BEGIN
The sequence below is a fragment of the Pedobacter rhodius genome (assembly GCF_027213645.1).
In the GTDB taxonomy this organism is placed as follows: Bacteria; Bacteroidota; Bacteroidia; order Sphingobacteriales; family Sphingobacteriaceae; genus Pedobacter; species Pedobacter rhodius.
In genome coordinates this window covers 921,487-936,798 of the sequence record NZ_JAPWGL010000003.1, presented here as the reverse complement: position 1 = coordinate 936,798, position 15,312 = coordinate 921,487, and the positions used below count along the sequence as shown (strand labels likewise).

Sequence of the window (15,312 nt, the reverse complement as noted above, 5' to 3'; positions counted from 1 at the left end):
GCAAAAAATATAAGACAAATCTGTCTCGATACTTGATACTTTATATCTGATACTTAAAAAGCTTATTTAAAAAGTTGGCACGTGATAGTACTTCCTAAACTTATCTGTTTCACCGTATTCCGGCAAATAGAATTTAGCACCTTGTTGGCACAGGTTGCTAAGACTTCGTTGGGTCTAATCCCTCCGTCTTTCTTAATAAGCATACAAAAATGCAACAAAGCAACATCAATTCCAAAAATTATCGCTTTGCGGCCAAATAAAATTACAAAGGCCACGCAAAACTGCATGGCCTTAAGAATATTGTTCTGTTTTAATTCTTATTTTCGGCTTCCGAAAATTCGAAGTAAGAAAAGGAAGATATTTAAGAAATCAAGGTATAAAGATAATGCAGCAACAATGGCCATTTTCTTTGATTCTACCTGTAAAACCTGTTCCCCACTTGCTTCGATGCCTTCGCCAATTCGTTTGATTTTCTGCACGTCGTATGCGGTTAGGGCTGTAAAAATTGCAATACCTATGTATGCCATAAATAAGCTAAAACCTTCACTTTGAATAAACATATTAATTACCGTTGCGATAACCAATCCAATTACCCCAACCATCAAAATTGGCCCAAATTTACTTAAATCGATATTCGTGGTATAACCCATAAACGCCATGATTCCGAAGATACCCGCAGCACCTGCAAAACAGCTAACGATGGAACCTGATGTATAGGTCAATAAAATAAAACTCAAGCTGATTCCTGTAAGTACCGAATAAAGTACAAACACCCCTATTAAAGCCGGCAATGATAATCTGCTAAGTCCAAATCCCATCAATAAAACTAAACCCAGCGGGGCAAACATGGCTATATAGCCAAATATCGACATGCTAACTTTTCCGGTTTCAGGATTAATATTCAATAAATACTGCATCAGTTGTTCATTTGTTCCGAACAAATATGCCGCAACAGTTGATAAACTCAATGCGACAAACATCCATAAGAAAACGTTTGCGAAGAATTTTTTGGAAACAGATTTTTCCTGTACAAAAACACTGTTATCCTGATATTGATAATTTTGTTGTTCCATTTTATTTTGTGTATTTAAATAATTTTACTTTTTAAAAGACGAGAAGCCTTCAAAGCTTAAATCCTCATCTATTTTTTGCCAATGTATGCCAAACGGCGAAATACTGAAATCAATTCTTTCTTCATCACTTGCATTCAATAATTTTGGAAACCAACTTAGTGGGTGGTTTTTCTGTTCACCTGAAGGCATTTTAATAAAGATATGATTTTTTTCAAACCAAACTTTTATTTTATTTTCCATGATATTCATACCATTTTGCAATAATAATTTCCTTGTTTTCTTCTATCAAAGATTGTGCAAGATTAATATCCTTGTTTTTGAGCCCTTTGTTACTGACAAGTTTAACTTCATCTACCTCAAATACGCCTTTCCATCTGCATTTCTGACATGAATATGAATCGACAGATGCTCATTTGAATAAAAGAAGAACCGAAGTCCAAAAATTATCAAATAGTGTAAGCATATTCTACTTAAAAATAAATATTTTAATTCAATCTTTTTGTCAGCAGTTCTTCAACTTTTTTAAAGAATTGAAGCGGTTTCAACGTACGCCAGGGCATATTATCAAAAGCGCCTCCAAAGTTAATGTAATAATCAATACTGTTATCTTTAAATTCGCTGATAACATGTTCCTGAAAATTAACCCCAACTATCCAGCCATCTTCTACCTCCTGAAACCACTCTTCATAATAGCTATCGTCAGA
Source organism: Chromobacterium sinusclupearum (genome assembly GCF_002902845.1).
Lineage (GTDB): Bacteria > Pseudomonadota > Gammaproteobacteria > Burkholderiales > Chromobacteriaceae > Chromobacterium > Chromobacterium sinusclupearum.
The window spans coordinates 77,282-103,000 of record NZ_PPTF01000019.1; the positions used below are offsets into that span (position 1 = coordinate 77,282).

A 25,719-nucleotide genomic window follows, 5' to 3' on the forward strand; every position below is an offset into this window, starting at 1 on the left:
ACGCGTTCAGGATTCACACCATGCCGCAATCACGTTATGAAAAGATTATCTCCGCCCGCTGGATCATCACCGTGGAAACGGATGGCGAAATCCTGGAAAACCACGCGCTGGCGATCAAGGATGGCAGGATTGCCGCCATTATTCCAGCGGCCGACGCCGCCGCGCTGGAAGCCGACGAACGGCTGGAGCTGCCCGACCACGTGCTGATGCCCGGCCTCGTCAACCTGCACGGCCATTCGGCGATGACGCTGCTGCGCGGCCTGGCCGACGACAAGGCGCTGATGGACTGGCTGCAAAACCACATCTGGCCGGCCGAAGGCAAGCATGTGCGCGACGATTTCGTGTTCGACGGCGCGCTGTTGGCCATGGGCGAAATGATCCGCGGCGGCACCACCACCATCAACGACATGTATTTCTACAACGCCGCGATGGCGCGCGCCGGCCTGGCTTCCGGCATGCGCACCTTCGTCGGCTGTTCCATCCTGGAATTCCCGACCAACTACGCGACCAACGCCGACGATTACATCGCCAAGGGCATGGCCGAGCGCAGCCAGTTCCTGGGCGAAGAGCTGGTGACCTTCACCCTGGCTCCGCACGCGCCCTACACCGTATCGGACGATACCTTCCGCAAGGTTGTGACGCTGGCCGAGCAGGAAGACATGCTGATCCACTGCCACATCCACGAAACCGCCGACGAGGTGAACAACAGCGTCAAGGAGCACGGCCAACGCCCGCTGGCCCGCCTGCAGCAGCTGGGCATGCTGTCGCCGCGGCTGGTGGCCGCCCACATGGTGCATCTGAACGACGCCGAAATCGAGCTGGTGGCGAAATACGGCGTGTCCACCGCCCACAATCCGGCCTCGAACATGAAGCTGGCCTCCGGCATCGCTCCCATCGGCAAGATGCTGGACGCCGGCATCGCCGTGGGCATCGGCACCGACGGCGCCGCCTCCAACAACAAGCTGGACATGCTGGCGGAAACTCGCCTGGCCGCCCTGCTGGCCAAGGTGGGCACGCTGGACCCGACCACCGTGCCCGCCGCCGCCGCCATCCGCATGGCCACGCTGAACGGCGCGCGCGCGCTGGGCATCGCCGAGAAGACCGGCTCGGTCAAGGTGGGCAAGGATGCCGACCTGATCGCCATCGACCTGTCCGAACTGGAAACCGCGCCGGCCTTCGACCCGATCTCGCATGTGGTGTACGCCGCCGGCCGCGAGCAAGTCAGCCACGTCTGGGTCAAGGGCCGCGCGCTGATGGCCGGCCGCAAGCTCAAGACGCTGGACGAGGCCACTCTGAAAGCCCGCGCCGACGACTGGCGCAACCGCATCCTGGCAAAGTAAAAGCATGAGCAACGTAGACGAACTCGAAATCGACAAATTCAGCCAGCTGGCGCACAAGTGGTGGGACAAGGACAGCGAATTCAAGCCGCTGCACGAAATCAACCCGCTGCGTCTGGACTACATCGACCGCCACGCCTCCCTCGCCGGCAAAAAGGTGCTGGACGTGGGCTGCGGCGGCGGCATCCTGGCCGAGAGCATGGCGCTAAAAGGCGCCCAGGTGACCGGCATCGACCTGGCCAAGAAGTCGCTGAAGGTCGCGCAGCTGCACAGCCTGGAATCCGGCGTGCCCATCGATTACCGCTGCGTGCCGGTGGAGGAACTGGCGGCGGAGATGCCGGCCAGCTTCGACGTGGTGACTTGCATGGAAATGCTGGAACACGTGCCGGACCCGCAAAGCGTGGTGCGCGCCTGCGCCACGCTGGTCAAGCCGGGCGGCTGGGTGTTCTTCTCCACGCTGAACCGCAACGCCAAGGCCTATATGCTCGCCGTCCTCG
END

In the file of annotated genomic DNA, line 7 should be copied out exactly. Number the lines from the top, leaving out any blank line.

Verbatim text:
Lineage (GTDB): Bacteria > Pseudomonadota > Gammaproteobacteria > Burkholderiales > Chromobacteriaceae > Chromobacterium > Chromobacterium sinusclupearum.